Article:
Trump won’t probe Hillary Clinton – Aide
President-elect Donald J. Trump repeatedly said Hillary Clinton’s “lies and deception” rivaled Watergate. He called her “Crooked Hillary.” His most rabid fans chanted it over and over again at huge campaign rallies: “Lock her up!”
The New York Times reports that on Tuesday, Mr. Trump essentially said: “never mind,” signaling that he does not intend to pursue investigations into his rival’s use of a private email server or the financial operations at the Clinton family’s global foundation.
In an appearance on MSNBC’s “Morning Joe” program, Kellyanne Conway, the former Trump campaign manager and a senior adviser to his transition, said the president-elect wanted to “move beyond the issues of the campaign” and confirmed that Mr. Trump did not want his promised Clinton investigations to take place.
“If Donald Trump can help her heal, then perhaps that’s a good thing,” Ms. Conway said.
The decision may help Mr. Trump focus on his agenda once he moves into the Oval Office in January, without the potential distraction of an unprecedented legal inquiry by a winning presidential candidate against the person he vanquished.
But it could deeply disappoint many of the voters whose anger against Mrs. Clinton he helped stoke throughout a bitter and divisive campaign. During the second debate between the two candidates, Mr. Trump turned to Mrs. Clinton and vowed that “if I win I am going to instruct my attorney general to get a special prosecutor to look into your situation, because there’s never been so many lies, so much deception.”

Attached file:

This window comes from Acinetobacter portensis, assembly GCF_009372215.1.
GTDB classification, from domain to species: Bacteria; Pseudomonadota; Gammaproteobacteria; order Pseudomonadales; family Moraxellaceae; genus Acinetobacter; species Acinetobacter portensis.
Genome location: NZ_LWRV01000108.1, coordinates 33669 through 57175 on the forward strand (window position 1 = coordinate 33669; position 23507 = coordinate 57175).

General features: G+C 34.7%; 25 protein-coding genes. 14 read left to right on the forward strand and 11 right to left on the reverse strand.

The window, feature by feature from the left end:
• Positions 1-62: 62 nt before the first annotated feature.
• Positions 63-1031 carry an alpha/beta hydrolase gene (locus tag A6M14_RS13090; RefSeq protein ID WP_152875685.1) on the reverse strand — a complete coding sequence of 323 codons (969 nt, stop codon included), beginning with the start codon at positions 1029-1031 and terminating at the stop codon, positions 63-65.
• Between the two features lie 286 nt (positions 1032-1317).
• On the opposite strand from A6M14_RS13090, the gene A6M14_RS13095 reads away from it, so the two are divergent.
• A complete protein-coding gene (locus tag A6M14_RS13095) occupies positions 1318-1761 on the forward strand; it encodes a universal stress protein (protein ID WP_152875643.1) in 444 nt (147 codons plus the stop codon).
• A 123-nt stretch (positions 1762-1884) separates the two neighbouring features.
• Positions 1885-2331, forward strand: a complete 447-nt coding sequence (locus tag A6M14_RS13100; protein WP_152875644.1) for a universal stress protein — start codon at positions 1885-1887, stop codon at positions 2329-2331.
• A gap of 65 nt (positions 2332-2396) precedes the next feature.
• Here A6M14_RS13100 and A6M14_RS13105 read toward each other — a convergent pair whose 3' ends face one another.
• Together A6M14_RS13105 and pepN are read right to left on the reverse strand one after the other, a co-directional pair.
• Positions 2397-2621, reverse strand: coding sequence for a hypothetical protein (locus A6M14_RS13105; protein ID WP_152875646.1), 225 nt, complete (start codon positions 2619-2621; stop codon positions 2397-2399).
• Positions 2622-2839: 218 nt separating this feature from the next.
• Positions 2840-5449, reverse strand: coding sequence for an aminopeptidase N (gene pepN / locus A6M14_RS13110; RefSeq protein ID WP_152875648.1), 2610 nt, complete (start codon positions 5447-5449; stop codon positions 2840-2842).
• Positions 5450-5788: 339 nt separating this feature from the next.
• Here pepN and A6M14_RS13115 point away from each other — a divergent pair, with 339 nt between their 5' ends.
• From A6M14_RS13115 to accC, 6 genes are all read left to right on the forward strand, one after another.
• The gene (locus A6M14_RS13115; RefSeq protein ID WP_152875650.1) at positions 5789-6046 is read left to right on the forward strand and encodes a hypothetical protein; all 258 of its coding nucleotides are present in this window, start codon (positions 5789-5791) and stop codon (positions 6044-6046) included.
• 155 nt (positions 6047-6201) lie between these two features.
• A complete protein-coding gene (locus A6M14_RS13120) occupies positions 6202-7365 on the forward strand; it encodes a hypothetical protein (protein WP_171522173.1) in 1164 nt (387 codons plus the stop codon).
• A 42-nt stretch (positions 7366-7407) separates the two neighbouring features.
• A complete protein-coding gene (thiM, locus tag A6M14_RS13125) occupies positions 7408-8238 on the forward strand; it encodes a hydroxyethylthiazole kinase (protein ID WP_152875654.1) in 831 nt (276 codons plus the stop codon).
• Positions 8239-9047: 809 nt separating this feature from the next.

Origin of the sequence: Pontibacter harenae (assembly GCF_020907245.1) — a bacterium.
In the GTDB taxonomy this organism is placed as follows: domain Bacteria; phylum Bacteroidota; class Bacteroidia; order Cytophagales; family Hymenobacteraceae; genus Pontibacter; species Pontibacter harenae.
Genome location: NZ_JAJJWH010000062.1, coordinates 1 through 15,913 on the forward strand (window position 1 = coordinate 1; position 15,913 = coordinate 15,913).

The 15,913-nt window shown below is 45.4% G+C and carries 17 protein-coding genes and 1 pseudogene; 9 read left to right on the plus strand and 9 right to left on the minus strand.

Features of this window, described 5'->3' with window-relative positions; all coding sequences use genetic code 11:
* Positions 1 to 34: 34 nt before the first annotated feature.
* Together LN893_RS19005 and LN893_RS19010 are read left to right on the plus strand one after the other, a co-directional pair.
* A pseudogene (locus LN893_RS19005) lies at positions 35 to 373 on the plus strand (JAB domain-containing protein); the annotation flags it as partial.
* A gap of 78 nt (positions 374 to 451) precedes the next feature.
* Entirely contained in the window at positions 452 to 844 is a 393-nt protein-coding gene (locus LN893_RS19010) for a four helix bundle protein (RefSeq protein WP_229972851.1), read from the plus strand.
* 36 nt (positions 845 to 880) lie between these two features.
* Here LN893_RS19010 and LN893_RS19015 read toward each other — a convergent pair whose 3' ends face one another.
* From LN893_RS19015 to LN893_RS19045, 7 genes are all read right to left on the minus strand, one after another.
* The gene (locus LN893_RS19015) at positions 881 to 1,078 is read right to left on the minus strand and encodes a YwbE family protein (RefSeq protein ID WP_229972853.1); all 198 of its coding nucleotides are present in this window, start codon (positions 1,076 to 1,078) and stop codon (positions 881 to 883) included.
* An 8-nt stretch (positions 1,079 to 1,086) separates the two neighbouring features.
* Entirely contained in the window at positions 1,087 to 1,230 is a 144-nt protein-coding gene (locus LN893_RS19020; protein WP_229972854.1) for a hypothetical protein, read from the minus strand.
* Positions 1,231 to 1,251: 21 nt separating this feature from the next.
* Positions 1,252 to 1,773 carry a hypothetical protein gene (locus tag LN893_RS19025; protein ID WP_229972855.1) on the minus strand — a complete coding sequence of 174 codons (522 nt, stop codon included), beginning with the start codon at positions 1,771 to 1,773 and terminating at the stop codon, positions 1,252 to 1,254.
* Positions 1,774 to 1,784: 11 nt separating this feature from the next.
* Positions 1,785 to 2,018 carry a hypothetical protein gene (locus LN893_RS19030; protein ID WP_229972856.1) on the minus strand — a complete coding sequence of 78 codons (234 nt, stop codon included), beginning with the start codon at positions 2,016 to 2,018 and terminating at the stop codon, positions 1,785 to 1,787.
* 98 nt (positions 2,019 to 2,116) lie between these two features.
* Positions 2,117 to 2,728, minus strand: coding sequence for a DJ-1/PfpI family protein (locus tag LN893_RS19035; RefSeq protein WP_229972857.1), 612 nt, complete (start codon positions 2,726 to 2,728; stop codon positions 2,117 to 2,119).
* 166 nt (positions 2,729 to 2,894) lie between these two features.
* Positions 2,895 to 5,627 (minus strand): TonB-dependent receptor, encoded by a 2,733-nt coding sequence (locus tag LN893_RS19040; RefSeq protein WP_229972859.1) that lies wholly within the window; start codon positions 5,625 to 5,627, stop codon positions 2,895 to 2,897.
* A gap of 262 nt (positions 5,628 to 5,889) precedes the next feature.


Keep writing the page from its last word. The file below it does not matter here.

And the new president’s decision is also likely to frustrate investigators at the Federal Bureau of Investigation, who are fiercely protective of their independence to follow the facts that they uncover. A declaration from Mr. Trump that he wanted inquiries about Mrs. Clinton to stop could be seen as unwarranted presidential meddling into an F.B.I. investigation.
Although the email investigation is closed, the F.B.I. still has an open inquiry into the Clinton Foundation. That inquiry was begun after the publication in 2015 of the book “Clinton Cash,” which asserted that some foreign entities gave money to the foundation in return for State Department favors when Mrs. Clinton was in office. The Clintons have denied those assertions.
If, as president, Mr. Trump ordered the F.B.I. director, James B. Comey, to close the inquiry, Mr. Comey could choose to rebuff him. To insulate F.B.I. directors from political pressure, they are given a ten-year term. The president can fire a director for cause, as President Bill Clinton did in 1993 after a Department of Justice investigation uncovered ethical abuses by Director William S. Sessions.
Word of Mr. Trump’s intentions regarding Mrs. Clinton came as the president-elect began another day of interviewing potential cabinet officials. In an early-morning post on Twitter, Mr. Trump said that “great meetings will take place today at Trump Tower concerning the formation of the people who will run our government for the next 8 years,” apparently assuming he will serve two terms.
People close to the transition said Rudolph W. Giuliani, the former mayor of New York City who had been a leading candidate to be secretary of state, is now in the running to become the country’s director of national intelligence. That position would put him in charge of coordinating the various military and civilian intelligence-gathering operations.